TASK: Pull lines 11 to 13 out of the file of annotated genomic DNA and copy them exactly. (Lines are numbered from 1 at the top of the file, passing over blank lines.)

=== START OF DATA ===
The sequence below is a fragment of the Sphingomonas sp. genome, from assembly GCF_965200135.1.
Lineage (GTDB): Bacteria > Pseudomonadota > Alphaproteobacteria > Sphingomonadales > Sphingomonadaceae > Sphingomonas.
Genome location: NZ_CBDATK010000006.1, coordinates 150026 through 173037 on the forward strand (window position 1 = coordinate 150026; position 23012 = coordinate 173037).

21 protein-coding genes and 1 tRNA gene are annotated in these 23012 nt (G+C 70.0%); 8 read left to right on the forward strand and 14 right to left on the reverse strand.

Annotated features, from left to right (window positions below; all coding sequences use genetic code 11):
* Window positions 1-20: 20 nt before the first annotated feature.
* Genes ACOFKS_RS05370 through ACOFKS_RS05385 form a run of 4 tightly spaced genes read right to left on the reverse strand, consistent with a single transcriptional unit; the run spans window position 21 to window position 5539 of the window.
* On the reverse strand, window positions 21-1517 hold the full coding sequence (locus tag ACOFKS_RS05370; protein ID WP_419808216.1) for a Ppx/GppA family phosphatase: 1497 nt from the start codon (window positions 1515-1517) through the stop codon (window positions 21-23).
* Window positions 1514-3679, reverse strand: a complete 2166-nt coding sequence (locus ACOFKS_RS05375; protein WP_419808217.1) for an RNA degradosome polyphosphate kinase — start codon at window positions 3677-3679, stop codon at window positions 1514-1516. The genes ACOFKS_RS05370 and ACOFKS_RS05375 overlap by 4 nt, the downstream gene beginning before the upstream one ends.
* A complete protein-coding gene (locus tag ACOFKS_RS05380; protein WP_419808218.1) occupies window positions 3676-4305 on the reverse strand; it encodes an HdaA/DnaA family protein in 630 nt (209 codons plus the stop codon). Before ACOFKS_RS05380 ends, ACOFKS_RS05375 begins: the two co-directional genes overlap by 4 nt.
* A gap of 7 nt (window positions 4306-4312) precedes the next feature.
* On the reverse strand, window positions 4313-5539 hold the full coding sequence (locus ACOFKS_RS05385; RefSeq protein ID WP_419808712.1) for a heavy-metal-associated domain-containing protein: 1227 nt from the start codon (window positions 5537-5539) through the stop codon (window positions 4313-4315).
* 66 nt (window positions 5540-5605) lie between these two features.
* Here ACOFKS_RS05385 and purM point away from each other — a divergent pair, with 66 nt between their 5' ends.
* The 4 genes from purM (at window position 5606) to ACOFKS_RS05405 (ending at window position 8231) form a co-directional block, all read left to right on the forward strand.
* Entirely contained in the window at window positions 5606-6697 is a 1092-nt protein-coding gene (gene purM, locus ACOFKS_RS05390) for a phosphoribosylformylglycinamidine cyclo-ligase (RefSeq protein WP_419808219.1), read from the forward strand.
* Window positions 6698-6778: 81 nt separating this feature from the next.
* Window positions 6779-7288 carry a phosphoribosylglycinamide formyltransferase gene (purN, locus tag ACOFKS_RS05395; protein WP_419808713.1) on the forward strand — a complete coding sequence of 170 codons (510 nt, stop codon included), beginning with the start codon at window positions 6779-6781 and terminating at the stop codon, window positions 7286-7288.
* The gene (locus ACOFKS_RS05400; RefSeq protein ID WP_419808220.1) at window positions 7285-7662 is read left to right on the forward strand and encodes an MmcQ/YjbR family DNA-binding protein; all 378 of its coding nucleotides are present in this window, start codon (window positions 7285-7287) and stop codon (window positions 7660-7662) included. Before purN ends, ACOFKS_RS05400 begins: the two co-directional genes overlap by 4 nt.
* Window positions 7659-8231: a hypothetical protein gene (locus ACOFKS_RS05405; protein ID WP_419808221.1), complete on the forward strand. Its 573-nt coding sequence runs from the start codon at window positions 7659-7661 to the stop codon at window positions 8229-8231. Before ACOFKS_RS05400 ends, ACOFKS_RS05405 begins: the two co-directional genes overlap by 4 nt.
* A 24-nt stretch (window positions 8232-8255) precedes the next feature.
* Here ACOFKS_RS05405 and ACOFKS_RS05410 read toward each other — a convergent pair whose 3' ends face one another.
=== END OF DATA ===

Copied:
* A gap of 7 nt (window positions 4306-4312) precedes the next feature.
* On the reverse strand, window positions 4313-5539 hold the full coding sequence (locus ACOFKS_RS05385; RefSeq protein ID WP_419808712.1) for a heavy-metal-associated domain-containing protein: 1227 nt from the start codon (window positions 5537-5539) through the stop codon (window positions 4313-4315).
* 66 nt (window positions 5540-5605) lie between these two features.